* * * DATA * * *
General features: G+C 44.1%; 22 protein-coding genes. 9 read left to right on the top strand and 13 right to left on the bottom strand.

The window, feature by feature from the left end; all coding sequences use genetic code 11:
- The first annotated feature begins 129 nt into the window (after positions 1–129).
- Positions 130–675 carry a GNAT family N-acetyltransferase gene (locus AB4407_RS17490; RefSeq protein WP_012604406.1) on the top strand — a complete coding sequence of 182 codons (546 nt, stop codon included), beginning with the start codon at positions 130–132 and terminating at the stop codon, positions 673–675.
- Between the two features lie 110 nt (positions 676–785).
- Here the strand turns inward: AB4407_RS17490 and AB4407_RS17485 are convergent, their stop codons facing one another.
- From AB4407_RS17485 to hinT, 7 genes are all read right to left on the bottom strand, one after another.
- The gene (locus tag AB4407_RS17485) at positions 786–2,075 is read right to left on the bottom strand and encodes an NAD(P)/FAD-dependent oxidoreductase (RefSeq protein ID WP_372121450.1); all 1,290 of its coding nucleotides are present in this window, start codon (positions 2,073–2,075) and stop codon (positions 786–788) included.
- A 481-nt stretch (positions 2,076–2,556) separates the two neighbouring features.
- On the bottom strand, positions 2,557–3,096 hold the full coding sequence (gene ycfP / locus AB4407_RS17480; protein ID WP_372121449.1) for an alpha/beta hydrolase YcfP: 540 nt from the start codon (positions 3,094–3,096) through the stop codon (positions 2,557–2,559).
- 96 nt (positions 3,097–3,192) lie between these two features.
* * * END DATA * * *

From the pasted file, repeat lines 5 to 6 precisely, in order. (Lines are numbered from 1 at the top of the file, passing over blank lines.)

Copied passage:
- Between the two features lie 110 nt (positions 676–785).
- Here the strand turns inward: AB4407_RS17490 and AB4407_RS17485 are convergent, their stop codons facing one another.